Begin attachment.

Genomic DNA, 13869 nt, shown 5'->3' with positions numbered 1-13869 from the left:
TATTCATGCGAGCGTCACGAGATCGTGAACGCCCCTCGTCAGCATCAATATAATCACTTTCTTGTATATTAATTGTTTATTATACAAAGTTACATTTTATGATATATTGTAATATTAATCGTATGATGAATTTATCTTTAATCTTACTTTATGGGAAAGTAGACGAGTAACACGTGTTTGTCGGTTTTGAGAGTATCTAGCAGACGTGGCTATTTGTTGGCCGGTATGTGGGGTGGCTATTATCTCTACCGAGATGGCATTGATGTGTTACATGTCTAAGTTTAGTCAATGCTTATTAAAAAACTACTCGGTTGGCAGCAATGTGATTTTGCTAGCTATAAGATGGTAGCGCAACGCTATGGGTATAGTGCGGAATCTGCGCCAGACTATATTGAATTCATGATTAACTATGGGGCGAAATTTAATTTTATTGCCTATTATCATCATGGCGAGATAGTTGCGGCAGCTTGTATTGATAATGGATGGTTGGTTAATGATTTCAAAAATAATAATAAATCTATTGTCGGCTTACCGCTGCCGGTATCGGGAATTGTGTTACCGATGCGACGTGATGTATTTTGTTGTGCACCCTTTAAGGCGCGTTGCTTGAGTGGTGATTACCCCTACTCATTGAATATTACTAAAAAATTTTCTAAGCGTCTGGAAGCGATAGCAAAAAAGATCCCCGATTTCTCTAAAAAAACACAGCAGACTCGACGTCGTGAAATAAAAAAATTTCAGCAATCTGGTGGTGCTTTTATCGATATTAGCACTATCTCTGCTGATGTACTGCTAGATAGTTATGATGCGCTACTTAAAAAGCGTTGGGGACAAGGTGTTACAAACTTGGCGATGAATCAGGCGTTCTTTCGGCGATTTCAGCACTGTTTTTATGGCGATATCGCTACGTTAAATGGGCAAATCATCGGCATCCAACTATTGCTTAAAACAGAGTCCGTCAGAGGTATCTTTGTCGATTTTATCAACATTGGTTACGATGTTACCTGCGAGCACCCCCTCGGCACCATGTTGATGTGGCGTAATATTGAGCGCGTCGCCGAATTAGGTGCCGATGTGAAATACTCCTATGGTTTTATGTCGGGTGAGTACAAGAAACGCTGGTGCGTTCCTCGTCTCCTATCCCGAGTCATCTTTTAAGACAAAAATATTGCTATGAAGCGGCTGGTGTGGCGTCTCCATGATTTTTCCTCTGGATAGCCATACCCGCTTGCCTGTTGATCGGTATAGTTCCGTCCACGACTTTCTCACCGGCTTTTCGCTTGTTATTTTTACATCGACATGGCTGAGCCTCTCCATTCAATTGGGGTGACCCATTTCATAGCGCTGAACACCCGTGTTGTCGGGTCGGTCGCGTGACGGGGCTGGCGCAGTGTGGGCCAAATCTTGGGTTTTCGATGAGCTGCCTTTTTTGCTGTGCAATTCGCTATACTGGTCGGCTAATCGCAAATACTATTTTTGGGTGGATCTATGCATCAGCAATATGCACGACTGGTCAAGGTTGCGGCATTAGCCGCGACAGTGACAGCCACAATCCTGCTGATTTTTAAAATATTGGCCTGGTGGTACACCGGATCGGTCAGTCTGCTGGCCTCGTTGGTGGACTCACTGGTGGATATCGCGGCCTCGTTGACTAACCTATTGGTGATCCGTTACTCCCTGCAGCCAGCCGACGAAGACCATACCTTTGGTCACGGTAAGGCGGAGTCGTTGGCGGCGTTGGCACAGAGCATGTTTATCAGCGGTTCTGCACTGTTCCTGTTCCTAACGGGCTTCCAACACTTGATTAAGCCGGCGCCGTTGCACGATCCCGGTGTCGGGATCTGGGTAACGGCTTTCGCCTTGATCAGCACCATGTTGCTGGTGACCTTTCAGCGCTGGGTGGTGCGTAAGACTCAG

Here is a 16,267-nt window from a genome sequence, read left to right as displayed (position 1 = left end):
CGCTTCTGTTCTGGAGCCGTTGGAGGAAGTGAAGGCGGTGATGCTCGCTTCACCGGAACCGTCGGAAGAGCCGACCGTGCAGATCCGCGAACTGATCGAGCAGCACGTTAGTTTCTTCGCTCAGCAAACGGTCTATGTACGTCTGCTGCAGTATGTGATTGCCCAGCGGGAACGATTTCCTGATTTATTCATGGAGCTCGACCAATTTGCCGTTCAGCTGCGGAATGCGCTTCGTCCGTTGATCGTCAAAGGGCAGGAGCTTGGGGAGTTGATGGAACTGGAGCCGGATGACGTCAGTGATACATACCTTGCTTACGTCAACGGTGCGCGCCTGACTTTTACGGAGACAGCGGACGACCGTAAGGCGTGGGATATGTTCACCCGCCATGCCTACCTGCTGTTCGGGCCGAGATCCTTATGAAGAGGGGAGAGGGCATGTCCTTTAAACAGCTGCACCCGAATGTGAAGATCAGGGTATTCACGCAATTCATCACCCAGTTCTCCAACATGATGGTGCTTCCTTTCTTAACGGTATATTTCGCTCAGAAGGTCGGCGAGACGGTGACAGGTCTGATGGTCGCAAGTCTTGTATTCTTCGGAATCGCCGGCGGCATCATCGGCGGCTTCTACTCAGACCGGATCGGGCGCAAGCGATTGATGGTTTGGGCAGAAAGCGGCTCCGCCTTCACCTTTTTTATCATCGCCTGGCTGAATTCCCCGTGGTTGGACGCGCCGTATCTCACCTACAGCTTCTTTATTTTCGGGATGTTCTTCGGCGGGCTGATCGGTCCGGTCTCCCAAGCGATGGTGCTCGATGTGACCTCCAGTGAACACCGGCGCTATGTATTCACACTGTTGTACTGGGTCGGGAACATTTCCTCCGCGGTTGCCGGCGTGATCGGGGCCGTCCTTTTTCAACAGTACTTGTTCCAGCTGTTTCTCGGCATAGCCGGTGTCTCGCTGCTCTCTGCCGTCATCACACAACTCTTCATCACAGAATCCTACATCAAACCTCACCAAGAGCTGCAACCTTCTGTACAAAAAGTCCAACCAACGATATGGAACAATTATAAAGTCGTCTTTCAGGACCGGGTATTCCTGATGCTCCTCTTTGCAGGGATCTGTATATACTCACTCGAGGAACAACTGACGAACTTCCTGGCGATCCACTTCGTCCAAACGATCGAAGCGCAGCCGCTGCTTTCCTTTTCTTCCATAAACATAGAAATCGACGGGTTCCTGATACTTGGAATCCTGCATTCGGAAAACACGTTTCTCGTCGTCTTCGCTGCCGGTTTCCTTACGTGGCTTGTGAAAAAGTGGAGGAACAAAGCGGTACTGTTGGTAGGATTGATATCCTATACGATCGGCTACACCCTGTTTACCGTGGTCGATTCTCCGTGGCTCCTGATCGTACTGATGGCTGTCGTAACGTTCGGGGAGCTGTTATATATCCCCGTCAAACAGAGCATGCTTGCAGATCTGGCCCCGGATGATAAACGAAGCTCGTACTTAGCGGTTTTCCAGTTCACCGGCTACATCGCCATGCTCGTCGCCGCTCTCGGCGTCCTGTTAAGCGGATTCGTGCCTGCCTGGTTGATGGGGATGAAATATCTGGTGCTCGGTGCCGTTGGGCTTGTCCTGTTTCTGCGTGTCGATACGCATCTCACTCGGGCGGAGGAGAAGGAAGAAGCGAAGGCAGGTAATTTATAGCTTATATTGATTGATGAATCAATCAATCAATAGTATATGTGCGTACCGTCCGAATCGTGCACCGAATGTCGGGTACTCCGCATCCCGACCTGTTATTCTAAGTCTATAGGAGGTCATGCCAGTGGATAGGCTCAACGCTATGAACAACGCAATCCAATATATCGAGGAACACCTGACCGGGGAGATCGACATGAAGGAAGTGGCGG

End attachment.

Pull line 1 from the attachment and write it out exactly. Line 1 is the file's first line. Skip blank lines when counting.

Genomic DNA, 13869 nt, shown 5'->3' with positions numbered 1-13869 from the left: